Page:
We quite rightly hold inventors in high esteem: the brilliant people who make leaps of imagination and engineering that the rest of us can't even dream of. But did you know that half of all registered inventions "arise unexpectedly"? That is, the final product or breakthrough is not what the inventor was originally looking for.
Ars Technica's Annalee Newitz reports on a book called Inventology by American author Pagan Kennedy, who analyses a 2005 survey of patent holders that found 50 percent of patents came as a result of "serendipitous" processes – in other words, happy accidents. Which is all well and good, but can these happy accidents be fostered or encouraged in some way to give us more inventions?
According to Kennedy's research, people can even invent new and innovative products when they're not actually trying to invent anything at all. The biggest source of inspiration comes from the intended audience - the people who are actually going to be using the finished product, and two-thirds of patents arise from some form of collaboration, the survey found.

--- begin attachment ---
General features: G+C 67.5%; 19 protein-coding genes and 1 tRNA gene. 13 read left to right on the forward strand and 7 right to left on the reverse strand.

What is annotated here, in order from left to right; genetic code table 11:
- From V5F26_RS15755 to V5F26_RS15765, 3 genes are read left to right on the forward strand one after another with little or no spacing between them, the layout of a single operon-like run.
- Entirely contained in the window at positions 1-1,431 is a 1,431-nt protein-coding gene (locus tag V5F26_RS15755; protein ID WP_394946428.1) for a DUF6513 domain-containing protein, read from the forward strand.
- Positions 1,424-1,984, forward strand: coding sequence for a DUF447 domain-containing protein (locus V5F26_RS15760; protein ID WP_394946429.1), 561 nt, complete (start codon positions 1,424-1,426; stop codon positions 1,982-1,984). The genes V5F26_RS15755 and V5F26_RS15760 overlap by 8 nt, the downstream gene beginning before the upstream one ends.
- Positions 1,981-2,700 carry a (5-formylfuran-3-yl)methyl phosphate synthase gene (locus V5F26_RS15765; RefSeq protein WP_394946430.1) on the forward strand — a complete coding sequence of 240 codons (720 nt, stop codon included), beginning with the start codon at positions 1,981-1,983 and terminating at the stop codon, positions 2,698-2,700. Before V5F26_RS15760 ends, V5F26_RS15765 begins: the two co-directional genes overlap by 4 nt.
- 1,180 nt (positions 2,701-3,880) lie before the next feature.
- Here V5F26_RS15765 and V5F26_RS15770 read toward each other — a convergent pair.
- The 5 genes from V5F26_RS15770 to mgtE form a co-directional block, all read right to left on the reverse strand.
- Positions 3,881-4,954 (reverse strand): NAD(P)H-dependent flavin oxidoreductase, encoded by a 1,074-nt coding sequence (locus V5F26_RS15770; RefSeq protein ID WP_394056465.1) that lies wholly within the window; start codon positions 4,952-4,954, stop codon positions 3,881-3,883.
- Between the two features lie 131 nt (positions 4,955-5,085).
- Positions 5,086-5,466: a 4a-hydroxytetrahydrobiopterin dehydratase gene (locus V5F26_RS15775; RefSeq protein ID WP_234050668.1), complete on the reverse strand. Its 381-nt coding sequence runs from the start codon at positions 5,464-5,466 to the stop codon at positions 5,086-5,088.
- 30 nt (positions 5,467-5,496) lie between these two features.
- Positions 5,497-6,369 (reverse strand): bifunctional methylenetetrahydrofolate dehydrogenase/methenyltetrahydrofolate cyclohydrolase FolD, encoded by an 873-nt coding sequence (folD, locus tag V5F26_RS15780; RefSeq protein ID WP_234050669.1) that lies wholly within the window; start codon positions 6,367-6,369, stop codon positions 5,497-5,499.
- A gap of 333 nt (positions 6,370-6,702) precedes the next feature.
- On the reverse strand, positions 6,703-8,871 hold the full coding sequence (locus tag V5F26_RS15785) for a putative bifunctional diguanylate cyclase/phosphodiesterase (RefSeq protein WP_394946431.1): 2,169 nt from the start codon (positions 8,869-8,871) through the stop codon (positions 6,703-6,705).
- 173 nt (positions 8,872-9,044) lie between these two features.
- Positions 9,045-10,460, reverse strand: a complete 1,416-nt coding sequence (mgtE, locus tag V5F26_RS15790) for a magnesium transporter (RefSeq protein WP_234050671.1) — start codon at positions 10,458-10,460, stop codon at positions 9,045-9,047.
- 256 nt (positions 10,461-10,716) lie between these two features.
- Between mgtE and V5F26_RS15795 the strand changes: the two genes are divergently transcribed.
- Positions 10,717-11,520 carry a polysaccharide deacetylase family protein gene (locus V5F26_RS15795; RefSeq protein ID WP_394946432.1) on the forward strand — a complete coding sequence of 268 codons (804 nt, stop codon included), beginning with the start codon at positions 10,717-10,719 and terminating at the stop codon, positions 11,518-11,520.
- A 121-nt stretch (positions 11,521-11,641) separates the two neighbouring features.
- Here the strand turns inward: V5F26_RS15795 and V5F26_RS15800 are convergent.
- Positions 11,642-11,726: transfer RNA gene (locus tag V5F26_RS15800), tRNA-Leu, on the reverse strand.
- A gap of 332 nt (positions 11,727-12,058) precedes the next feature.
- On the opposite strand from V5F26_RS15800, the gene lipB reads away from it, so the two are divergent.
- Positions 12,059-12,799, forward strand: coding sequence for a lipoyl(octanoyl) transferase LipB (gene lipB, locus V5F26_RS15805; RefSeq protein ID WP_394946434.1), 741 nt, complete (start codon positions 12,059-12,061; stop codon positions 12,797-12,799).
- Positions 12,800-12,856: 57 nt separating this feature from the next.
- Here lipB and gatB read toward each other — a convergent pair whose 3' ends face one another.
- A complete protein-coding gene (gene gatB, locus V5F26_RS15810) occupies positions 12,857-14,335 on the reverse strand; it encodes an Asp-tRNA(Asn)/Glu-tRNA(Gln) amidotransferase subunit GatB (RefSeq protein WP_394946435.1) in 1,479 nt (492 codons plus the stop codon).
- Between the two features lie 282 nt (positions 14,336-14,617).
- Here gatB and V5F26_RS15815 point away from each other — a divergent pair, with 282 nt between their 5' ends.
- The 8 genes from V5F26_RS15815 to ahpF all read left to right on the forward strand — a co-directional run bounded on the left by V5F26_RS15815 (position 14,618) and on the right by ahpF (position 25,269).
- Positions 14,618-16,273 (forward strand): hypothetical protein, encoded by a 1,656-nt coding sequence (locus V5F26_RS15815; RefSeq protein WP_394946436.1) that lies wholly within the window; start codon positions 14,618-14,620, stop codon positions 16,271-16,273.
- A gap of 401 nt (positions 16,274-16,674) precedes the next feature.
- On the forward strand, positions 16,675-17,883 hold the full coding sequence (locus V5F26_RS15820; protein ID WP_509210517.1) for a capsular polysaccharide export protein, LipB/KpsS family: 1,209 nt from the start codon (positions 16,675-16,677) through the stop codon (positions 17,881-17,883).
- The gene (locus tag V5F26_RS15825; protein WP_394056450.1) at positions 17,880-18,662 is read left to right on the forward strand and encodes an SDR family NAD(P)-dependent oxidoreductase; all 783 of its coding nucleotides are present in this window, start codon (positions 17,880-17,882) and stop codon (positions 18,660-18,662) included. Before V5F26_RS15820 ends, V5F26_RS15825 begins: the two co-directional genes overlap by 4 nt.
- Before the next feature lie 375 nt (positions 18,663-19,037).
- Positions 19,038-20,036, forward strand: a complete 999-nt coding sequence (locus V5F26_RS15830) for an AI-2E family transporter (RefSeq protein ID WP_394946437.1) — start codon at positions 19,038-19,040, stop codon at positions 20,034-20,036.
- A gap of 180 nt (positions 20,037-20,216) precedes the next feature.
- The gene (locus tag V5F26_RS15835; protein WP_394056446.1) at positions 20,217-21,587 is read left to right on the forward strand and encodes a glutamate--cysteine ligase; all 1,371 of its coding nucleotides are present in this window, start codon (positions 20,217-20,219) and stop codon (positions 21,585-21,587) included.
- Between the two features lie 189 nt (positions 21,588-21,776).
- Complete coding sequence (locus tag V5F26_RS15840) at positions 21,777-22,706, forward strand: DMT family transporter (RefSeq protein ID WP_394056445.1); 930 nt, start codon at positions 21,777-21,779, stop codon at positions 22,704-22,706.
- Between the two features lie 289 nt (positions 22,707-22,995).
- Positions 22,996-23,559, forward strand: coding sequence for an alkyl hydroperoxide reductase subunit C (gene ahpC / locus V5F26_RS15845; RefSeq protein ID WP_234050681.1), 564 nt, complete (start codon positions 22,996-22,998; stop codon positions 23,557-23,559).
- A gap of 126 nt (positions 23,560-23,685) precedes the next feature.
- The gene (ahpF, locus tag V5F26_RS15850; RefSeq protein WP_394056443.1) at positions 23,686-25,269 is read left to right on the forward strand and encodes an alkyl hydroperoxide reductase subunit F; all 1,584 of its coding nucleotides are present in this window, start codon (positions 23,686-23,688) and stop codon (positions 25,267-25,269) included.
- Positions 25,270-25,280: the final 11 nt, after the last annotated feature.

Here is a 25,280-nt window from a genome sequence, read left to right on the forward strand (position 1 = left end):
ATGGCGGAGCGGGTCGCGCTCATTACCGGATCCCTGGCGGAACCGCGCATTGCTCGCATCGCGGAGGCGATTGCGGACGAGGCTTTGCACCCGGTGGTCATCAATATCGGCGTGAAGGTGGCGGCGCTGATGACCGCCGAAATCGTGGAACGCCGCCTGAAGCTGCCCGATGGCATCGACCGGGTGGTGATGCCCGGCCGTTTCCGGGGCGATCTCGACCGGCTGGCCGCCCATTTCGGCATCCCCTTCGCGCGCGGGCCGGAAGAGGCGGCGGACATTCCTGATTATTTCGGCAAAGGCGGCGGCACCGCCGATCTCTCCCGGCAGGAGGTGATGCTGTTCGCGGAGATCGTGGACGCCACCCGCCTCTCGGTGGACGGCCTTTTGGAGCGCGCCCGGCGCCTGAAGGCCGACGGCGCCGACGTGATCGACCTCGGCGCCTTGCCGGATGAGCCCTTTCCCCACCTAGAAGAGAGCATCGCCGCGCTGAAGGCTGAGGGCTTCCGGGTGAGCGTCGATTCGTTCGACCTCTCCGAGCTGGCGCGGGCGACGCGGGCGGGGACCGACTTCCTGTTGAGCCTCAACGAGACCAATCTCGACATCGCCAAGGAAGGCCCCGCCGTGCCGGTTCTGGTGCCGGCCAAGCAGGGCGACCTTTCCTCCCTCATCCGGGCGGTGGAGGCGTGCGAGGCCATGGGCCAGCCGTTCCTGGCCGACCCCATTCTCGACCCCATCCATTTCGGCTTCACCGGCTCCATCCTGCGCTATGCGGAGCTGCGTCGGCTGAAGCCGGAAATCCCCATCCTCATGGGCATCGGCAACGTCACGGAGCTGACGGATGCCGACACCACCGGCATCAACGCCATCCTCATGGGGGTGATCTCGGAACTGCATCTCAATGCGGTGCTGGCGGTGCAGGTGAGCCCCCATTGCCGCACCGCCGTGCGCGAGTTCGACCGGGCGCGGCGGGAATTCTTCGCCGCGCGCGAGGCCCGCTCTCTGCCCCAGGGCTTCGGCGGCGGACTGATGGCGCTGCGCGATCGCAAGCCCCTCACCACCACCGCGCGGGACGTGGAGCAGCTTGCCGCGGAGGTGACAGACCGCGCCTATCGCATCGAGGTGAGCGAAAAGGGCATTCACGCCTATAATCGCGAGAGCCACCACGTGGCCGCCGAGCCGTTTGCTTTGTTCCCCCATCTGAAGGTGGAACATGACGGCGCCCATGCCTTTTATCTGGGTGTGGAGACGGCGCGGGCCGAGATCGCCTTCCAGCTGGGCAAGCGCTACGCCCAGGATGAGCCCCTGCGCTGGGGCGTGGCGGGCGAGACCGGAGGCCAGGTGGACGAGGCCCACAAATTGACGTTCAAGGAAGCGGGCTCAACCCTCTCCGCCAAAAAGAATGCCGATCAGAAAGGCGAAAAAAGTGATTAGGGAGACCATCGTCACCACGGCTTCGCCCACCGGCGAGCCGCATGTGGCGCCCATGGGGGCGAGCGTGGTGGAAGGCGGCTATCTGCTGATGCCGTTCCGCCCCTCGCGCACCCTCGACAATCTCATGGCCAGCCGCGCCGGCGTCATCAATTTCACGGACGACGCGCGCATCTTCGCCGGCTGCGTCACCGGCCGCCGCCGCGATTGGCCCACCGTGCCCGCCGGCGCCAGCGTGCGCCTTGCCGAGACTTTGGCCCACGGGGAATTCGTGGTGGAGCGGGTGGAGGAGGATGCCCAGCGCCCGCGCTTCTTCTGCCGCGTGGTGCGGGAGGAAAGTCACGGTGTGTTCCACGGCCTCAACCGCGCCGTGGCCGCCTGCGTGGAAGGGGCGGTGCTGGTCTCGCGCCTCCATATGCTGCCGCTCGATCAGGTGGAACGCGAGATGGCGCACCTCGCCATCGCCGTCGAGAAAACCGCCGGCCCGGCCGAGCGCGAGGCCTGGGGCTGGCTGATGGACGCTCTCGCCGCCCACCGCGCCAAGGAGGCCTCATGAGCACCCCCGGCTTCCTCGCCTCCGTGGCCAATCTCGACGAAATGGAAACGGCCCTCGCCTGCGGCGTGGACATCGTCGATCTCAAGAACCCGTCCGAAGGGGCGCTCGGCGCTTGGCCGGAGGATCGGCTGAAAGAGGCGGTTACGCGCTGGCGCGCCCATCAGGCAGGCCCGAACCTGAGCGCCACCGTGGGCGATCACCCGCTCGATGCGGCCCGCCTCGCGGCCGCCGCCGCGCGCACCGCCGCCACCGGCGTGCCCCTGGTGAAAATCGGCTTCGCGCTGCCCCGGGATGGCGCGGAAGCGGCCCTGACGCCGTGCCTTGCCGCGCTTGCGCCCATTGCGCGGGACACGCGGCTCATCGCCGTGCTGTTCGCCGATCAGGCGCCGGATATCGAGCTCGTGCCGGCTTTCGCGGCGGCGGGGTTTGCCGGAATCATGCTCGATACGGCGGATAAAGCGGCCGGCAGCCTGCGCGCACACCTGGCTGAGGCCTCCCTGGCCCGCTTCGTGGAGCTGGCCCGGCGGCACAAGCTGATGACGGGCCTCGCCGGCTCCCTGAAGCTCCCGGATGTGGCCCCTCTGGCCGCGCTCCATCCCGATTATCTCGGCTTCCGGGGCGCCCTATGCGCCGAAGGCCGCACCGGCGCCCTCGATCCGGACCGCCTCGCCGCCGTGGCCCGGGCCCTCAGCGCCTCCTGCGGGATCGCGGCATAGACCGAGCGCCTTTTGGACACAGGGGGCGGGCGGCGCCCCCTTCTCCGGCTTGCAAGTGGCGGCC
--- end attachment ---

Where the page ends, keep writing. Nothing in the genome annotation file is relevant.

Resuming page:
"As people dredge the unknown, they are engaging in a highly creative act," Kennedy explained over at The New York Times. "Some scientists even embrace a kind of 'free jazz' method... improvising as they go along."
As American Nobel Prize-winning biologist Martin Chalfie once said, "I’ve heard of people getting good results after accidentally dropping their experimental preparations on the floor, picking them up, and working on them nonetheless."
Kennedy proposes further study into the people who have a tendency to make serendipitous discoveries, but defining those terms and pinpointing the right data has so far proven to be extremely difficult.
It's something that University of Missouri scientist Sanda Erdelez has been looking into for decades. In a study of 132 people published in the mid-1990s, she found those people could be split into three groups - non-encounterers, occasional encounterers, and super-encounterers - in terms of stumbling across unsought surprises.
It appears that there's something about our character that affects how many discoveries we make, but Erdelez says it's partly due to which category we think we fall into in the first place. As she explains for The New York Times, trying to define the particulars of serendipity so we can effectively 'game the system' will be almost impossible, but entirely worth it:
"[E]ven if we do organise the study of serendipity, it will always be a whimsical undertaking, given that the phenomenon is difficult to define, amazingly variable, and hard to capture in data. ... The journey will be maddening, but the potential insights could be profound: one day we might be able to stumble upon new and better ways of getting lost."
But back to the assertion that half of all inventions are products of these serendipitous discoveries. Turns out, some of the most well-known inventions of our times happened by accident. Here are some of our favourites: